Revlon (NYSE:REV) has been one of this week’s biggest winners. The cosmetics retailer made headlines when it filed for bankruptcy. Wall Street assumed that would be the end of the story, but retail investors were quick to jump in. It didn’t take long for REV stock to start drawing comparisons to GameStop (NYSE:GME).
But as quickly as REV stock shot up, it could already be coming down — despite buyout interest. In fact, Wilton Risenhoover, founder and CEO of market analytics platform Fintel, thinks that it is a short squeeze that will soon be over.
What’s Happening with REV Stock
REV stock’s recent performance doesn’t challenge Risenhoover’s thesis.
In the past five days, shares have surged by more than 200%. That sort of move is always noteworthy. However, Revlon changed course on Thursday, shedding more than 10%. Although shares have rebounded to close out the week, the story is worth scrutiny.
Let’s take a closer look at why Risenhoover sees this as a short squeeze that has run its course.
The Big Short (Squeeze) for Revlon
Risenhoover knows that Revlon’s surge has been driven by retail investors, as evidenced by recent data from Fintel. “The fact that Revlon volume increased significantly in our panel in the last week helps confirm that retail has played a part in this runup,” Risenhoover told InvestorPlace.
It’s clear that retail investor have been drawn to REV stock because its characteristics match those of other meme stocks, like AMC Entertainment (NYSE:AMC) and Hertz (NASDAQ:HTZ). Both are well-known brands that captured retail investor attention. At the time of its own runup, Hertz too was in the midst of filing for bankruptcy protections. But as Risenhoover adds, this type of buying strategy doesn’t yield positive long-term results for investors. As he told InvestorPlace:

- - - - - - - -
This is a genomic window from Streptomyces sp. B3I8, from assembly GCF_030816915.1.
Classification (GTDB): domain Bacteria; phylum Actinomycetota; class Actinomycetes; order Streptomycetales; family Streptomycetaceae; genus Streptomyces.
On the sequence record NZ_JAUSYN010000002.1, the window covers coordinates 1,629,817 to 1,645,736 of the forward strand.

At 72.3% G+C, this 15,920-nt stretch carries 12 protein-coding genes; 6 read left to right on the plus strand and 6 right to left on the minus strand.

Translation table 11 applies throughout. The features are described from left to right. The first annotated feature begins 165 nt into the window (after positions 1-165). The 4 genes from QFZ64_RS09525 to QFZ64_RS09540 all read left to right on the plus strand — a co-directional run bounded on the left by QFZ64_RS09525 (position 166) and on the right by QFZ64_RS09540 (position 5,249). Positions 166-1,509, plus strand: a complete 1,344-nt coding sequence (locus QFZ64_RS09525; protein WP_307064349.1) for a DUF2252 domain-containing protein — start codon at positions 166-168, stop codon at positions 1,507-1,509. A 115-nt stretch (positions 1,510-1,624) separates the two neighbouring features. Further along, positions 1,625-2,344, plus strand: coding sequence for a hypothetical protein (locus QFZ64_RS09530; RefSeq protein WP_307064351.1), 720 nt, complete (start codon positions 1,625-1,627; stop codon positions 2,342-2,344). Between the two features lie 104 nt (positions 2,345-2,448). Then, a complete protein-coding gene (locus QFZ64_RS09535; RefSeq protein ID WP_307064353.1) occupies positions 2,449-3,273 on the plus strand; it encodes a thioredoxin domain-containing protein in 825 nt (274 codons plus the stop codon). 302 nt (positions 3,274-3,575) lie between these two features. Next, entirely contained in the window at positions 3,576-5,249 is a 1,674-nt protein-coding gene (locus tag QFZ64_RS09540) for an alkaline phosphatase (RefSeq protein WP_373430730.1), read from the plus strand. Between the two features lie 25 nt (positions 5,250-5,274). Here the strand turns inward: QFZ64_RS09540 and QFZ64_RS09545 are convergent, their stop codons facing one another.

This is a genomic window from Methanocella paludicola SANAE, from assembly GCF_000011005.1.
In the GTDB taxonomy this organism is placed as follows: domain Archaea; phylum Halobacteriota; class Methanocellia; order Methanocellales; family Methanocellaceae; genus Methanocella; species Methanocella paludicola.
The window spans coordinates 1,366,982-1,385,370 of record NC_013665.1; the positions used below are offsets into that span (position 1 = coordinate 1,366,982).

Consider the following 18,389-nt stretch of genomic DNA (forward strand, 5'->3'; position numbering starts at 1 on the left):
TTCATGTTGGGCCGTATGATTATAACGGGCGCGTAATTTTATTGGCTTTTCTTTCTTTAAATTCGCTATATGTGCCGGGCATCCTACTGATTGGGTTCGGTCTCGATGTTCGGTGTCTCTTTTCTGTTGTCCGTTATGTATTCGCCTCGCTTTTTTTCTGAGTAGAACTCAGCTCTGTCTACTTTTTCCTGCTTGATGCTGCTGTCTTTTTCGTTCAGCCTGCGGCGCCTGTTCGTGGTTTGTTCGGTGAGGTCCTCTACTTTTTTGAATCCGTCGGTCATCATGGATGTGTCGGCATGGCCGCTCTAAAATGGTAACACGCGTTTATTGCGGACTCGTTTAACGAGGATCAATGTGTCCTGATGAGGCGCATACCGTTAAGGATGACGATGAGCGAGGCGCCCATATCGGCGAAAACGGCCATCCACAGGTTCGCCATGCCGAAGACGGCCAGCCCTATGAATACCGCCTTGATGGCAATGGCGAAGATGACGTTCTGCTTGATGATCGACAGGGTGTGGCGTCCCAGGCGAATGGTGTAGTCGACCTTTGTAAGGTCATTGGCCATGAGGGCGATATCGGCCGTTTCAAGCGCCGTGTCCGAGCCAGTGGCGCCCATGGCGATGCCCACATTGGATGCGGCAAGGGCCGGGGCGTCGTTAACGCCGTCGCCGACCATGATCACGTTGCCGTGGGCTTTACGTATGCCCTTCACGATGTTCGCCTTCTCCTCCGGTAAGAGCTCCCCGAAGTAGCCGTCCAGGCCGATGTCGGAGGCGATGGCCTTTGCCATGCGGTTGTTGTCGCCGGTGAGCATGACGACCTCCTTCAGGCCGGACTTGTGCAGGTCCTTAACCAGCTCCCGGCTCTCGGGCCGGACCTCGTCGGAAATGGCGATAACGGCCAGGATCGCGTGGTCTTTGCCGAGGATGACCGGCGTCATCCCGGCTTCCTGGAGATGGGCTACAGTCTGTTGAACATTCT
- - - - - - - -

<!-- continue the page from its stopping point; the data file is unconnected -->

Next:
In most bankruptcy proceedings, equity owners typically get wiped out and the debt holders take control of the company. With that in mind, anybody still holding equity shares of the company through the legal proceedings is likely to see the value of their investments go to zero. This of course was the reason for the high levels of short interest [in Revlon] going into this squeeze.
Risenhoover is firmly convinced that the short interest that drove REV stock up is already pushing it back down. “In terms of key metrics to track, the level of short interest remains key. As short sellers unwind their positions, pressure will decrease. It is likely that all institutional investors are exiting their positions right now — short sellers at a loss and long sellers at a nice profit.”
What Comes Next
Yesterday, InvestorPlace contributor Joel Baglole predicted that “REV stock could collapse if investors pump and dump it or if a suitor for the company fails to materialize.” Yesterday’s dip shows that things are truly uncertain for the hot stock.
As Risenhoover said, “The most important thing for investors to understand about the current Revlon surge is, to borrow a phrase: ‘the squeeze has squoze.’ Take profits and don’t expect current prices to last.”
On the date of publication, Samuel O’Brient did not have (either directly or indirectly) any positions in the securities mentioned in this article. The opinions expressed in this article are those of the writer, subject to the InvestorPlace.com Publishing Guidelines.